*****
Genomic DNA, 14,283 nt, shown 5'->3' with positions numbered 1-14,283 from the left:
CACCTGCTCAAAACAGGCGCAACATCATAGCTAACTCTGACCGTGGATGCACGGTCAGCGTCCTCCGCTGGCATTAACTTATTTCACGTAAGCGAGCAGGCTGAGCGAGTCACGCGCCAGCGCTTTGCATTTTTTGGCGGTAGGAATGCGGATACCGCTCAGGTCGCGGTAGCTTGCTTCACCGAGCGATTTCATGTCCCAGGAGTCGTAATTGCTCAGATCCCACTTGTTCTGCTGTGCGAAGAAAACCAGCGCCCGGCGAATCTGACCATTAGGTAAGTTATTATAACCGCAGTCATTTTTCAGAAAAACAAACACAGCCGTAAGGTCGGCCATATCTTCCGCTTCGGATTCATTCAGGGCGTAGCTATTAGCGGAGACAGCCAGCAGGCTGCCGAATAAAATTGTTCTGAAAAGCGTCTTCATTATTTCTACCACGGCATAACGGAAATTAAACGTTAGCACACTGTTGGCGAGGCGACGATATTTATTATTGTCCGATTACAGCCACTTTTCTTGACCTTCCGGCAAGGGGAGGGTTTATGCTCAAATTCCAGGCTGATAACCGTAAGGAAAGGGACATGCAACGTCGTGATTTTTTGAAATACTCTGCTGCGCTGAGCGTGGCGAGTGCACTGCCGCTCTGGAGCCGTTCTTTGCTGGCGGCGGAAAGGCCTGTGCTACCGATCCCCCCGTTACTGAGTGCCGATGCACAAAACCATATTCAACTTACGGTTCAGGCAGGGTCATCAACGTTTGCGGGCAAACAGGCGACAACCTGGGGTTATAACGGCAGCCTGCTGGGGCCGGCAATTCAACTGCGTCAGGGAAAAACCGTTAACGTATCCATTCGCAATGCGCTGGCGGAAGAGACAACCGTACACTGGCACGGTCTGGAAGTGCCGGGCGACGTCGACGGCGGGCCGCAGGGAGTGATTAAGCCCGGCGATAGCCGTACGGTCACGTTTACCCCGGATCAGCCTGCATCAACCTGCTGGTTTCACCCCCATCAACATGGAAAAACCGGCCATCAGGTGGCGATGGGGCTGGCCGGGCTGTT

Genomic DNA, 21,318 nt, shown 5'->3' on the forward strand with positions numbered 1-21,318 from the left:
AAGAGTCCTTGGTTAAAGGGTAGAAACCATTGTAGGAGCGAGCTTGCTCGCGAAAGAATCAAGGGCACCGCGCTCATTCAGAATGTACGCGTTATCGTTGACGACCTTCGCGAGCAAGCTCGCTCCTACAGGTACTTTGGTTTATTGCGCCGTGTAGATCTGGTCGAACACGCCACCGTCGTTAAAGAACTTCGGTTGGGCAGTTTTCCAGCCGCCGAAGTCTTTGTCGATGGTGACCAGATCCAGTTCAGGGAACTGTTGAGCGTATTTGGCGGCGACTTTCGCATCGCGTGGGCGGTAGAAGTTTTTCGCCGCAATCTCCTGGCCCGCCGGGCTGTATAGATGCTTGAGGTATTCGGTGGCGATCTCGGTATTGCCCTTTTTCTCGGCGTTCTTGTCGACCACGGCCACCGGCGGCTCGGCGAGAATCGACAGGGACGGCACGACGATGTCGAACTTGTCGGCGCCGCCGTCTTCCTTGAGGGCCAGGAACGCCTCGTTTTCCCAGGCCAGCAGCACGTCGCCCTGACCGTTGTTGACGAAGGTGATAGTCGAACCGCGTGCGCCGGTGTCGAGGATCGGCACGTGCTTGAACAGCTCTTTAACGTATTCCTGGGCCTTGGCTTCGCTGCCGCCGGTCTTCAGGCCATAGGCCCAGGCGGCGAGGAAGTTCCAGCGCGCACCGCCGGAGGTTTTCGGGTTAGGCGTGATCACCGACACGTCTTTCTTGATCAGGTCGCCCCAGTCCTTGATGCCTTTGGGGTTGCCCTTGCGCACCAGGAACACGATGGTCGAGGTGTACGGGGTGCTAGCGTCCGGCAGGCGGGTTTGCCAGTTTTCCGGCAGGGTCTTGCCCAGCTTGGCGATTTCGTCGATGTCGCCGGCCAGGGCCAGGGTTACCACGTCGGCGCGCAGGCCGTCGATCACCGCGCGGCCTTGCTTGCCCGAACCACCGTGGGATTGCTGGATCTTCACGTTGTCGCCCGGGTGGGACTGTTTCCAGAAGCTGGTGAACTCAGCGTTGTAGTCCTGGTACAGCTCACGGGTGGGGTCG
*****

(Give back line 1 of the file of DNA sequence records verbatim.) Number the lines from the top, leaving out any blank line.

Genomic DNA, 14,283 nt, shown 5'->3' with positions numbered 1-14,283 from the left: